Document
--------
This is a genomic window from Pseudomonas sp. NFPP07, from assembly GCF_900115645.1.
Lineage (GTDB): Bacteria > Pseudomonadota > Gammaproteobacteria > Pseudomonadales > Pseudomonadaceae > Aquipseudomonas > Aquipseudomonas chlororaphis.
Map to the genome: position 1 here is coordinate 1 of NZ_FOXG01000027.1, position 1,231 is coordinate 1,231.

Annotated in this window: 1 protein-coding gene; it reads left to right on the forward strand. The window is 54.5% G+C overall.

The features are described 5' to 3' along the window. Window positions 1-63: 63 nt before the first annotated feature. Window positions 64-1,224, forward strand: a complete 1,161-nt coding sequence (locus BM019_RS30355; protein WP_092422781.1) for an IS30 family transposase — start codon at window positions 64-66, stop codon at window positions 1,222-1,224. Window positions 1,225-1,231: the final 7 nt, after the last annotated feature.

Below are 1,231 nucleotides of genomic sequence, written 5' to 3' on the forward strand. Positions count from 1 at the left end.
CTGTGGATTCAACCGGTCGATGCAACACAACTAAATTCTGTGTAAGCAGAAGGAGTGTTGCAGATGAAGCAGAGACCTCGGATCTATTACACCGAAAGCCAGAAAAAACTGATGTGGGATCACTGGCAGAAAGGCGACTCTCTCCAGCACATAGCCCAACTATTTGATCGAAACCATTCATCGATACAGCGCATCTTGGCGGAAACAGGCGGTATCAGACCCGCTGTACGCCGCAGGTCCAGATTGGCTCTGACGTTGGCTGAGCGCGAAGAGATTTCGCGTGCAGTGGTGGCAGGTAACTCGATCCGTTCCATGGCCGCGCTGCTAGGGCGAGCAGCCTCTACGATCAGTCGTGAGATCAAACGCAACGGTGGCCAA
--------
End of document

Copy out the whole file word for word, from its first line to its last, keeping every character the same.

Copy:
This is a genomic window from Pseudomonas sp. NFPP07, from assembly GCF_900115645.1.
Lineage (GTDB): Bacteria > Pseudomonadota > Gammaproteobacteria > Pseudomonadales > Pseudomonadaceae > Aquipseudomonas > Aquipseudomonas chlororaphis.
Map to the genome: position 1 here is coordinate 1 of NZ_FOXG01000027.1, position 1,231 is coordinate 1,231.

Annotated in this window: 1 protein-coding gene; it reads left to right on the forward strand. The window is 54.5% G+C overall.

The features are described 5' to 3' along the window. Window positions 1-63: 63 nt before the first annotated feature. Window positions 64-1,224, forward strand: a complete 1,161-nt coding sequence (locus BM019_RS30355; protein WP_092422781.1) for an IS30 family transposase — start codon at window positions 64-66, stop codon at window positions 1,222-1,224. Window positions 1,225-1,231: the final 7 nt, after the last annotated feature.

Below are 1,231 nucleotides of genomic sequence, written 5' to 3' on the forward strand. Positions count from 1 at the left end.
CTGTGGATTCAACCGGTCGATGCAACACAACTAAATTCTGTGTAAGCAGAAGGAGTGTTGCAGATGAAGCAGAGACCTCGGATCTATTACACCGAAAGCCAGAAAAAACTGATGTGGGATCACTGGCAGAAAGGCGACTCTCTCCAGCACATAGCCCAACTATTTGATCGAAACCATTCATCGATACAGCGCATCTTGGCGGAAACAGGCGGTATCAGACCCGCTGTACGCCGCAGGTCCAGATTGGCTCTGACGTTGGCTGAGCGCGAAGAGATTTCGCGTGCAGTGGTGGCAGGTAACTCGATCCGTTCCATGGCCGCGCTGCTAGGGCGAGCAGCCTCTACGATCAGTCGTGAGATCAAACGCAACGGTGGCCAA